Monday, March 30, 2020

Glen Onoko “Turn Hole” Tunnel

Posted by Stu On April - 16 - 2010

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This was an added bonus to an already scenic hike.  This tunnel can be found along the trail in the Glen Onoko section of Lehigh Gorge State Park.  It’s not very long, maybe a few hundred feet in length.  The Central Railroad of New Jersey constructed it in the 1870’s.  The tunnel was used until the 1950’s, when this portion of the track was abandoned.

Tunnel entrance from trail.

Trains definitely couldn’t pass through here now.

The railroad ties are still in place.



What’s left of the bridge leading to the tunnel.




Popularity: 11% [?]

Rausch Gap

Posted by Stu On July - 10 - 2009

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Hidden in between Fort Indiantown Gap Military Reservation and Swatara State Park in northern Lebanon County are the ruins of the town of Rausch Gap, once a mining and railroad town.  The basics are up on that sign right there, so I’m not going to reiterate all of them.  Basically, the area’s coal mines went dry quickly.  Soon after, the railroad company moved all its employees and operations to larger and busier towns along the tracks, leaving virtually no employment in the area.  Throw in the fact that Rausch is smack in the middle of an area known as Saint Anthony’s Wilderness (it’s still almost wilderness today), and you have the recipe for a ghost town.

Rausch Gap can only be accessed by a hiking/biking trail that runs partially along the Appalachian Trail.  One end is shorter but is much more brutal on cars to reach its parking area.  The other end, the one I ended up using, has much more accessible parking but requires a 3.5 mile hike to get to the town.  This is, to date, the farthest I’ve hiked to reach a site and easily crushes my previous record of 1.5 miles to reach Dana, MA.

On the trail to the town are several random mile markers spray painted onto trees:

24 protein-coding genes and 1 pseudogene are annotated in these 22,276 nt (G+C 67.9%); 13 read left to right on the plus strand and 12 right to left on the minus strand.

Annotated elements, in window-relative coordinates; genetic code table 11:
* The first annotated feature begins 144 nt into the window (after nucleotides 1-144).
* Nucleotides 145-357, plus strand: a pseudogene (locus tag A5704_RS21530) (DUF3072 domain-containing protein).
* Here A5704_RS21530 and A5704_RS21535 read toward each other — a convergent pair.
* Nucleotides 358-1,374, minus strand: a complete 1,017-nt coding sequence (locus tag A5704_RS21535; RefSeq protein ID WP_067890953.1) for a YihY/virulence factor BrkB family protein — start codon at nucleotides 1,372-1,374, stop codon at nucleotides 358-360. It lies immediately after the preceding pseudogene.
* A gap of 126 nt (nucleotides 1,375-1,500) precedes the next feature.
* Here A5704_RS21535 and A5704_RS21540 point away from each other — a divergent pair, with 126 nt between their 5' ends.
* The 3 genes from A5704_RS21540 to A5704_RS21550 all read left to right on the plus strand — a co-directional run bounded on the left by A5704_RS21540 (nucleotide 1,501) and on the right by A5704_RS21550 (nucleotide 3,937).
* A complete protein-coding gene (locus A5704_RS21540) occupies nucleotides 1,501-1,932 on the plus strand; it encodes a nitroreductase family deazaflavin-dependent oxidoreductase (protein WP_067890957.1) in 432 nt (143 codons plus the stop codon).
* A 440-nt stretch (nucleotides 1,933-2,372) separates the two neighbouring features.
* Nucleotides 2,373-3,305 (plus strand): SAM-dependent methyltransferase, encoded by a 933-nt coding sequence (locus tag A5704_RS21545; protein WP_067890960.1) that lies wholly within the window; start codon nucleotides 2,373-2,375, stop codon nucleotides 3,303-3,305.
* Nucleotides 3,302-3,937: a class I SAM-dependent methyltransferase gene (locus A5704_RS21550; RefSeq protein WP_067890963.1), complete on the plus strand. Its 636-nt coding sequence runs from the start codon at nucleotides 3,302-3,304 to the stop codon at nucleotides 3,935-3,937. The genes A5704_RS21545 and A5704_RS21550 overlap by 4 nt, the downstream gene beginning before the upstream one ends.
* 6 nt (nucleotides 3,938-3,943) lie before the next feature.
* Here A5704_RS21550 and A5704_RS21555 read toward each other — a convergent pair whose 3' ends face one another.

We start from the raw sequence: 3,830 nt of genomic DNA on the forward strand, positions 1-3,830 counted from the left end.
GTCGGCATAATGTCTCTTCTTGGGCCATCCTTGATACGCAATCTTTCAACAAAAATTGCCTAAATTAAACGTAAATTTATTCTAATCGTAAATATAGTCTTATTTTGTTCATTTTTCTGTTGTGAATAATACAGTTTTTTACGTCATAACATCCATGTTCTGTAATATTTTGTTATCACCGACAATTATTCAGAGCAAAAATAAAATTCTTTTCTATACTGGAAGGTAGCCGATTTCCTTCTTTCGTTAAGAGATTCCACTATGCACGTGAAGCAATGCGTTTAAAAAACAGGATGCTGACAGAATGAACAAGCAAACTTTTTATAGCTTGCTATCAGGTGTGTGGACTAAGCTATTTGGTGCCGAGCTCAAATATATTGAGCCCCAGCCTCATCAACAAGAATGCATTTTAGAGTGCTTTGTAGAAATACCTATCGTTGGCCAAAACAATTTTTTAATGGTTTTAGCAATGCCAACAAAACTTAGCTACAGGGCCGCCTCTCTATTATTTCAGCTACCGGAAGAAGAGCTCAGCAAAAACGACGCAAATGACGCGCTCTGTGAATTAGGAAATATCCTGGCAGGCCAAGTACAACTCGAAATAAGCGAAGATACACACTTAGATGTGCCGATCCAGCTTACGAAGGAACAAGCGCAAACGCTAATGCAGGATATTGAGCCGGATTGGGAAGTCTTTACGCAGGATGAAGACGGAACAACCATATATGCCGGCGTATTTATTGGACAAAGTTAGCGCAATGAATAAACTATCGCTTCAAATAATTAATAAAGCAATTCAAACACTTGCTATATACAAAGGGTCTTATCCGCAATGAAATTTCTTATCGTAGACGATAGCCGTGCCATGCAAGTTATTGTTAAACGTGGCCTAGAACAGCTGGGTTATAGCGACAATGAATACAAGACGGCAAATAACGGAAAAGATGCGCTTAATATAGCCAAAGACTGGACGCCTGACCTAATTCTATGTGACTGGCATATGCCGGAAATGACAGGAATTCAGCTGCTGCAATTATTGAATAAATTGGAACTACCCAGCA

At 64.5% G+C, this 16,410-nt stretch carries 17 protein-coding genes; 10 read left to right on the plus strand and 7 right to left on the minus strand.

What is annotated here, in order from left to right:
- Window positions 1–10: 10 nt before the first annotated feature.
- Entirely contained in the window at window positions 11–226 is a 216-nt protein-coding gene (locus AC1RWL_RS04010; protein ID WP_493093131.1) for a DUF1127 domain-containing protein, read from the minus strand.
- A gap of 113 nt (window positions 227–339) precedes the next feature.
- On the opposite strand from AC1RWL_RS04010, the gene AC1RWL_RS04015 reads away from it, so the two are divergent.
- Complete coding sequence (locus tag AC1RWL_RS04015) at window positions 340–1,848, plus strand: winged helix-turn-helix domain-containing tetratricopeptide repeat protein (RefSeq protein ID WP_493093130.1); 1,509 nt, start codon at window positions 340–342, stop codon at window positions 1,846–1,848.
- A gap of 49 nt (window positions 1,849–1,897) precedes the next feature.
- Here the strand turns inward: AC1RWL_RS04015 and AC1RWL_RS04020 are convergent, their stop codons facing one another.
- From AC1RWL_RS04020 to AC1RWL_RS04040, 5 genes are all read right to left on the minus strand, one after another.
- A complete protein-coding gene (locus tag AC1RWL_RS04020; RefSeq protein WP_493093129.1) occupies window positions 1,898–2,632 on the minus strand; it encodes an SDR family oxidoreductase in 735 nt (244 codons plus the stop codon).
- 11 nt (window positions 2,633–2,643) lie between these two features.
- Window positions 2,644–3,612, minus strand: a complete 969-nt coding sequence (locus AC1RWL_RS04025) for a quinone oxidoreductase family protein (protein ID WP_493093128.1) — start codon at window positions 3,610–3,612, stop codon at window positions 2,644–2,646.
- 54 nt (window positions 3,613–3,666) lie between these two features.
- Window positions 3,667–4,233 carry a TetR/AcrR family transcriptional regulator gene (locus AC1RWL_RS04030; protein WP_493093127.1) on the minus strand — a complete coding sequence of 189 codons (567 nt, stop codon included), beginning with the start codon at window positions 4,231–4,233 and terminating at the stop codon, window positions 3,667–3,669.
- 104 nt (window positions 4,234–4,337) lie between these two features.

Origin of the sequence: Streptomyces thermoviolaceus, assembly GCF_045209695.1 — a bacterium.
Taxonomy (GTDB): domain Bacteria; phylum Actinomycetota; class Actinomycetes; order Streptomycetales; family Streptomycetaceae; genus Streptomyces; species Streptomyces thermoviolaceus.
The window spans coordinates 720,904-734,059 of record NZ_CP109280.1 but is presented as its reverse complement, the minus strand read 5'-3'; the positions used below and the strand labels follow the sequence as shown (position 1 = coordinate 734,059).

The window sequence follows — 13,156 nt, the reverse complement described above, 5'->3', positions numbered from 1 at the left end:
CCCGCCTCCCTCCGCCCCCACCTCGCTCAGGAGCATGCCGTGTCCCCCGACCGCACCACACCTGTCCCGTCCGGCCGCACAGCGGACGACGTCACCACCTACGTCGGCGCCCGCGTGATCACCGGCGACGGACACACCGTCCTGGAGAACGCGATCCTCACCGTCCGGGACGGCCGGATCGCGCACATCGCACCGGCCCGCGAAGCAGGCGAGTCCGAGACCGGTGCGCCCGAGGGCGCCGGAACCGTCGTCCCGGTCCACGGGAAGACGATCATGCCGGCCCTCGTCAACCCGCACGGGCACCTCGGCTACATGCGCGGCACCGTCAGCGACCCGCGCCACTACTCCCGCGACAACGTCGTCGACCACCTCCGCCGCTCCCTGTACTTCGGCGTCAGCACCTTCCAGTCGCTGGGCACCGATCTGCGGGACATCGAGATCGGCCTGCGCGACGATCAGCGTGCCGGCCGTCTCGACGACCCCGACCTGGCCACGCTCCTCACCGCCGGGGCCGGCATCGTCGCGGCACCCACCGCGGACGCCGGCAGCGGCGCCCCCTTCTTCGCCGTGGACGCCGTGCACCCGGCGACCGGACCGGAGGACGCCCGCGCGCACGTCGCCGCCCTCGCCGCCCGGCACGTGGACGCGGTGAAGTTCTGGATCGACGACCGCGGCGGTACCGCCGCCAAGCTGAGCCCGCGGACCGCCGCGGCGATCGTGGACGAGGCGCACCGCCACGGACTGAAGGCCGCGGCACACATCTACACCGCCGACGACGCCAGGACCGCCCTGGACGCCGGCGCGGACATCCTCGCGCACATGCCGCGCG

Also along the trail are concrete markers.  I’d find out later on that the trail leading to town was once the very railroad track that gave life to the towns of the “Wilderness,” and these concrete things actually held spare pieces of track in case the rail line ever needed repairs.



After a long and seemingly perpetual 3 1/2 mile hike, you come across a bridge and a sign.  One side of the sign is the info pictured above.  The other is a map:


Let’s back up a bit.  Just before coming up to this sign…if we go about 300 feet off the right side of the trail, we come across some of the town’s ruins, including a well.






OK, back up at the bridge, there’s a small trail that goes off to the left just before crossing it.  Taking this down about 1/3 of a mile leads to a tiny cemetery with only 3 headstones.  There is a 4th stone but nobody’s really sure if it’s a badly weathered headstone or just a rock.








I didn’t have much daylight left and still had to hike another 3 1/2 miles back out, so I quickly explored the other side of the bridge.  I found the remains of an old stone bridge.





That was about all I had time to find.  I had about an hour to get back out to the road.

Popularity: 16% [?]

Duffy’s Cut

Posted by Stu On June - 18 - 2009